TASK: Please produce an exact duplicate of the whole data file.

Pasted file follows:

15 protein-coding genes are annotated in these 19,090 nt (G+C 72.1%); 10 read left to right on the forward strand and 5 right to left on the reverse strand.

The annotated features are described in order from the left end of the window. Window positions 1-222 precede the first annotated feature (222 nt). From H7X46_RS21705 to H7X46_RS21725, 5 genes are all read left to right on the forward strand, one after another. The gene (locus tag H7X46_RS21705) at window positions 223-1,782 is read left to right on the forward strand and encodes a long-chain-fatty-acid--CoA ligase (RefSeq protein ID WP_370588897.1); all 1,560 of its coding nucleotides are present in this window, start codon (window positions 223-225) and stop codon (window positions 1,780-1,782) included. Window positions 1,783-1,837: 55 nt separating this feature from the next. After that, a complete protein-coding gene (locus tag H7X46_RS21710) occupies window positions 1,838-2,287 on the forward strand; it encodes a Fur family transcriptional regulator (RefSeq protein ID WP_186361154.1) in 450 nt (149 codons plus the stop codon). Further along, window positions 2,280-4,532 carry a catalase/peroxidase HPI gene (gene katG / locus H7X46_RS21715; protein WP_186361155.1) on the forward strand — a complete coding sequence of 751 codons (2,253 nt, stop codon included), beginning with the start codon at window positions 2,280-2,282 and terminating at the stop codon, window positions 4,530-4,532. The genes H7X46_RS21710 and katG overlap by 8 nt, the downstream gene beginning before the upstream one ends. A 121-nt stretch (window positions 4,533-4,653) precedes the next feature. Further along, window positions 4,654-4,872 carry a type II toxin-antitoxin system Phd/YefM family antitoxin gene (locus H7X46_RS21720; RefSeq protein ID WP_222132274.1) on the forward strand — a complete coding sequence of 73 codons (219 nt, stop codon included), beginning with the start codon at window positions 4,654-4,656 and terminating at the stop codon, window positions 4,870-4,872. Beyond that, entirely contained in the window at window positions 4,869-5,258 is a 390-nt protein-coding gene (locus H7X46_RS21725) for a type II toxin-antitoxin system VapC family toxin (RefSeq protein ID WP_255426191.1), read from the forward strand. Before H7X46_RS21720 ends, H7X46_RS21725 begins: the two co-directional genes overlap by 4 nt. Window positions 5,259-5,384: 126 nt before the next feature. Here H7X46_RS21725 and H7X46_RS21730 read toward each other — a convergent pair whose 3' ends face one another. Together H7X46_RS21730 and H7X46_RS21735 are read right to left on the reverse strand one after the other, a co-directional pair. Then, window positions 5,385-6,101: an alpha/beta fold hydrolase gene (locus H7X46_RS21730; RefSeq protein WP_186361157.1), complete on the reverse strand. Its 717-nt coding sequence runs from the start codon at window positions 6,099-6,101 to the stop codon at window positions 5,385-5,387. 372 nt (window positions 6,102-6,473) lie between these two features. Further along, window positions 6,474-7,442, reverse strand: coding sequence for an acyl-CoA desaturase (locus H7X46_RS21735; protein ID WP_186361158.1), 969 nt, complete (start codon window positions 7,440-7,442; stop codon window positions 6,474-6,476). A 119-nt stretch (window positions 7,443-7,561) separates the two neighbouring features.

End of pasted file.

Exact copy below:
15 protein-coding genes are annotated in these 19,090 nt (G+C 72.1%); 10 read left to right on the forward strand and 5 right to left on the reverse strand.

The annotated features are described in order from the left end of the window. Window positions 1-222 precede the first annotated feature (222 nt). From H7X46_RS21705 to H7X46_RS21725, 5 genes are all read left to right on the forward strand, one after another. The gene (locus tag H7X46_RS21705) at window positions 223-1,782 is read left to right on the forward strand and encodes a long-chain-fatty-acid--CoA ligase (RefSeq protein ID WP_370588897.1); all 1,560 of its coding nucleotides are present in this window, start codon (window positions 223-225) and stop codon (window positions 1,780-1,782) included. Window positions 1,783-1,837: 55 nt separating this feature from the next. After that, a complete protein-coding gene (locus tag H7X46_RS21710) occupies window positions 1,838-2,287 on the forward strand; it encodes a Fur family transcriptional regulator (RefSeq protein ID WP_186361154.1) in 450 nt (149 codons plus the stop codon). Further along, window positions 2,280-4,532 carry a catalase/peroxidase HPI gene (gene katG / locus H7X46_RS21715; protein WP_186361155.1) on the forward strand — a complete coding sequence of 751 codons (2,253 nt, stop codon included), beginning with the start codon at window positions 2,280-2,282 and terminating at the stop codon, window positions 4,530-4,532. The genes H7X46_RS21710 and katG overlap by 8 nt, the downstream gene beginning before the upstream one ends. A 121-nt stretch (window positions 4,533-4,653) precedes the next feature. Further along, window positions 4,654-4,872 carry a type II toxin-antitoxin system Phd/YefM family antitoxin gene (locus H7X46_RS21720; RefSeq protein ID WP_222132274.1) on the forward strand — a complete coding sequence of 73 codons (219 nt, stop codon included), beginning with the start codon at window positions 4,654-4,656 and terminating at the stop codon, window positions 4,870-4,872. Beyond that, entirely contained in the window at window positions 4,869-5,258 is a 390-nt protein-coding gene (locus H7X46_RS21725) for a type II toxin-antitoxin system VapC family toxin (RefSeq protein ID WP_255426191.1), read from the forward strand. Before H7X46_RS21720 ends, H7X46_RS21725 begins: the two co-directional genes overlap by 4 nt. Window positions 5,259-5,384: 126 nt before the next feature. Here H7X46_RS21725 and H7X46_RS21730 read toward each other — a convergent pair whose 3' ends face one another. Together H7X46_RS21730 and H7X46_RS21735 are read right to left on the reverse strand one after the other, a co-directional pair. Then, window positions 5,385-6,101: an alpha/beta fold hydrolase gene (locus H7X46_RS21730; RefSeq protein WP_186361157.1), complete on the reverse strand. Its 717-nt coding sequence runs from the start codon at window positions 6,099-6,101 to the stop codon at window positions 5,385-5,387. 372 nt (window positions 6,102-6,473) lie between these two features. Further along, window positions 6,474-7,442, reverse strand: coding sequence for an acyl-CoA desaturase (locus H7X46_RS21735; protein ID WP_186361158.1), 969 nt, complete (start codon window positions 7,440-7,442; stop codon window positions 6,474-6,476). A 119-nt stretch (window positions 7,443-7,561) separates the two neighbouring features.